I don’t think that it will be news to many that ‘a little and often …‘ is seriously good practice when it comes to practice! However, a colleague of mine recently used that phrase followed with ‘… not a lot in one slot.’ I love this; it’s not only catchy and memorable, but it also happens to be spot on.
This was demonstrated to me perfectly by one of my piano pupils returning from half term this week. During term time it can be more difficult to be disciplined about practice (especially in a busy boarding school environment like Monkton) but whilst at home he had made it a habit to sit down at the piano at regular intervals and practise for a few minutes at a time. In this way he had done maybe twenty minutes each day for a whole fortnight. The significant thing is, it really showed, and he knew it too. I’m hoping that he might be inspired to keep this up now – I’ll keep you posted!
Believe me, when a pupil has practised – and equally when they haven’t – it is so obvious to the teacher (as long as the teacher is engaged of course.) I remember a time not so long ago when this same pupil would open the piece of music and spend the best part of a minute working out what the notes of the first chord were! And this was a piece which he was supposed to have been practising over the previous week or two. His note reading wasn’t great, admittedly, but if he had spent time with it every day I suspect that he would have at least known where to start.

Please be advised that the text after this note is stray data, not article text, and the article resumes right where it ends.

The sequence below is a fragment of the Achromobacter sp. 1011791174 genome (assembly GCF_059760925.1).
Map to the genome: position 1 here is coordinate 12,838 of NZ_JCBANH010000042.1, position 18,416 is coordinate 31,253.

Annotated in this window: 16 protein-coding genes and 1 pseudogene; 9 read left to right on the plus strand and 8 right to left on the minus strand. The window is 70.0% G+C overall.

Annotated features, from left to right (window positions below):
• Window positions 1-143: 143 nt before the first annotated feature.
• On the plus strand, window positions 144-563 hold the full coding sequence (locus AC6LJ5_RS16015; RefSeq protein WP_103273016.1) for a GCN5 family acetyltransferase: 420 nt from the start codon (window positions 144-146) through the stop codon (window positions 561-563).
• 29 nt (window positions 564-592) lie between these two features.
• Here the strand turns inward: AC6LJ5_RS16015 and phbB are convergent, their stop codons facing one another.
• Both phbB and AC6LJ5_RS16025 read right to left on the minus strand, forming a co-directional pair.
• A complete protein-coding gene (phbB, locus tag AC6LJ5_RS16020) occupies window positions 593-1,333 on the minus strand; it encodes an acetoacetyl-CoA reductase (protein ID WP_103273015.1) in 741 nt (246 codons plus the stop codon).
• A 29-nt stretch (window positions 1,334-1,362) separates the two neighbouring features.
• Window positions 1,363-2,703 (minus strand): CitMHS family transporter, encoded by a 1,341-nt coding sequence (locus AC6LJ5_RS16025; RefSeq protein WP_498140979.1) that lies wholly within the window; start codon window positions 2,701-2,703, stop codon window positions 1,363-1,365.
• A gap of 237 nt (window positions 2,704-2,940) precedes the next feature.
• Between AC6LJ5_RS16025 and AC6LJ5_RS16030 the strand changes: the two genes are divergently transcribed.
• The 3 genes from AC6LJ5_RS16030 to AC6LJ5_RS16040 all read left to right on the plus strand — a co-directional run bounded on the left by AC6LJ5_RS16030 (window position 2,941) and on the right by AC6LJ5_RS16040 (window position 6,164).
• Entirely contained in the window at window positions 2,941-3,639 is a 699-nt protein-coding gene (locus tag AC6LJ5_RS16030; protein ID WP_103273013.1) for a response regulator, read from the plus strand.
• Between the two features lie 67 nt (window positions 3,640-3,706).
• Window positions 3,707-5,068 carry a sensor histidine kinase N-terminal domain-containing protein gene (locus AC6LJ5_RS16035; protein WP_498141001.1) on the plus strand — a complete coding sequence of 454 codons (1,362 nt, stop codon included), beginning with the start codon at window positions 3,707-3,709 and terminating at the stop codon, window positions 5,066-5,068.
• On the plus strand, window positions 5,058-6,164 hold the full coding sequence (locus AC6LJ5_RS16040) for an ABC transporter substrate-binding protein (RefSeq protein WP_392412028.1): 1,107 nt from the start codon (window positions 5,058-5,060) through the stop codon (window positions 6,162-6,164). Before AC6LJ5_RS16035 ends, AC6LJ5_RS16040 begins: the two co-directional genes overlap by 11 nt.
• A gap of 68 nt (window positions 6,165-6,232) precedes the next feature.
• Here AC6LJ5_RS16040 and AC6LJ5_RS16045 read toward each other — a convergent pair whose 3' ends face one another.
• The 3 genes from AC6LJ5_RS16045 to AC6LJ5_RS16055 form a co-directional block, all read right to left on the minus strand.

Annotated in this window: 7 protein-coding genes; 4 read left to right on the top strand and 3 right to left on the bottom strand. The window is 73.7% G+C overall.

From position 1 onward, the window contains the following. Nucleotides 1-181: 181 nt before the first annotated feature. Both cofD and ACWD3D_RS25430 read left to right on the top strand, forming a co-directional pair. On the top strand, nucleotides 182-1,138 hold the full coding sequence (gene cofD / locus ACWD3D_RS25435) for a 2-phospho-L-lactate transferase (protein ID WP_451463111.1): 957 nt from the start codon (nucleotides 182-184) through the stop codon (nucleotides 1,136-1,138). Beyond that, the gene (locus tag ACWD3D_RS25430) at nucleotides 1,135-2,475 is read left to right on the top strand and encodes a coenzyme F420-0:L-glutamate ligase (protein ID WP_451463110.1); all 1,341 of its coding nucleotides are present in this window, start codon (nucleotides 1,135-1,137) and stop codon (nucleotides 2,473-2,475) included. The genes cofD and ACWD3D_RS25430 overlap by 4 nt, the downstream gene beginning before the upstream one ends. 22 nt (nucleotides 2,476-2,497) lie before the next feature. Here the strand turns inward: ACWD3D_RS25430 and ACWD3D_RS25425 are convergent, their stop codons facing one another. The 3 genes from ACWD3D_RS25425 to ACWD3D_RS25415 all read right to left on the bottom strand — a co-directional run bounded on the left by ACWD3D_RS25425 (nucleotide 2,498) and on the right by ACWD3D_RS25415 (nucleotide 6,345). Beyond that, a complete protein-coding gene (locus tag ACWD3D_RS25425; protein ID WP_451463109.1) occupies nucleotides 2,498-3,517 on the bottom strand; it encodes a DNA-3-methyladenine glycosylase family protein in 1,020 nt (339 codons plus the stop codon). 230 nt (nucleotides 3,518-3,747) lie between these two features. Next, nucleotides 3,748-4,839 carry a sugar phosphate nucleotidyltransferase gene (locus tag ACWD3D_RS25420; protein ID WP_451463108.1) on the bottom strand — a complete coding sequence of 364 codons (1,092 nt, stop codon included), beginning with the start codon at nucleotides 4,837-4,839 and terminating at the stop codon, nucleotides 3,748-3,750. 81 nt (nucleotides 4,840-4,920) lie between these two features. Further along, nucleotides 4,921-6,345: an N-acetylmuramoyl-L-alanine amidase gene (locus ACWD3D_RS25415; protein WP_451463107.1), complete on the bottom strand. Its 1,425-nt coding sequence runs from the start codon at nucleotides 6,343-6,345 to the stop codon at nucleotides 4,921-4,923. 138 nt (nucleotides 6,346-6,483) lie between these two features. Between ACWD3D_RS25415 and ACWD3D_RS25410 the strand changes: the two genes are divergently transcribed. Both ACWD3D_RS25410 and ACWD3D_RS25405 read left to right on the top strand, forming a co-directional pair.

In recent weeks I have been asking my pupils to point to the box which most accurately describes their practice for the previous week. Aside from no practice at all, ‘a little in one slot’ is the worst case scenario. Once they hit the bottom part of the red line, however, I am beginning to see clear evidence that they are familiar with the music which they are working on – and that familiarity comes from regular contact with the music.
Personally I wouldn’t object to my pupils practising ‘a lot and often’ from time to time (which has certainly been my practice regime this half term!) but in the meantime I try to encourage my pupils to appreciate that ‘a little and often’ is the best way forward. I have talked before about modelling good practice technique in each lesson; even better than this is when the pupil practises well on their own and realises how effective their practice has been. That is empowerment.